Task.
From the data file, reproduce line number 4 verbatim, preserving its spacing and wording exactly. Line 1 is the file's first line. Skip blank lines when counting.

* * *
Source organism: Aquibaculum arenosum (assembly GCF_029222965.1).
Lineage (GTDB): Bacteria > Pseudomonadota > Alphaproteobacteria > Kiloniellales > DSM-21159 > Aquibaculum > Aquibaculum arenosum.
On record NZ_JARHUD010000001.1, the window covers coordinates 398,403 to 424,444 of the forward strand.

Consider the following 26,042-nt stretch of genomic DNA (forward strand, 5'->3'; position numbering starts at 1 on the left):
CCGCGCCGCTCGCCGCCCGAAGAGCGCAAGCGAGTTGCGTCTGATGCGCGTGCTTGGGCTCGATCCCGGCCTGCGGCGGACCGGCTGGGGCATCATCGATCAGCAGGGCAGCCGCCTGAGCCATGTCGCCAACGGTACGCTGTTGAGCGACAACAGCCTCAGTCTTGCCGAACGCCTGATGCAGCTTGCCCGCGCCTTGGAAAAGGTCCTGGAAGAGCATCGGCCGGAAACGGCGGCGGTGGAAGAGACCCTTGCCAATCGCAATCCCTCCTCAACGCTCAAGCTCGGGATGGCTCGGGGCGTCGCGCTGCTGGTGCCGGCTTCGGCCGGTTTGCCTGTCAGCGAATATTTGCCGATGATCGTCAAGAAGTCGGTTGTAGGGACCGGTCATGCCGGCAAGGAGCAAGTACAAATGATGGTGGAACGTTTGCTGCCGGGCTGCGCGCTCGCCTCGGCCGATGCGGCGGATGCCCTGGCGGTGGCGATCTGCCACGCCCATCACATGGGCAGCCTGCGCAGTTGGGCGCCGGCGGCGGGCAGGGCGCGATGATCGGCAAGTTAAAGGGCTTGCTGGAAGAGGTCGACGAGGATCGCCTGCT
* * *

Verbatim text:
Consider the following 26,042-nt stretch of genomic DNA (forward strand, 5'->3'; position numbering starts at 1 on the left):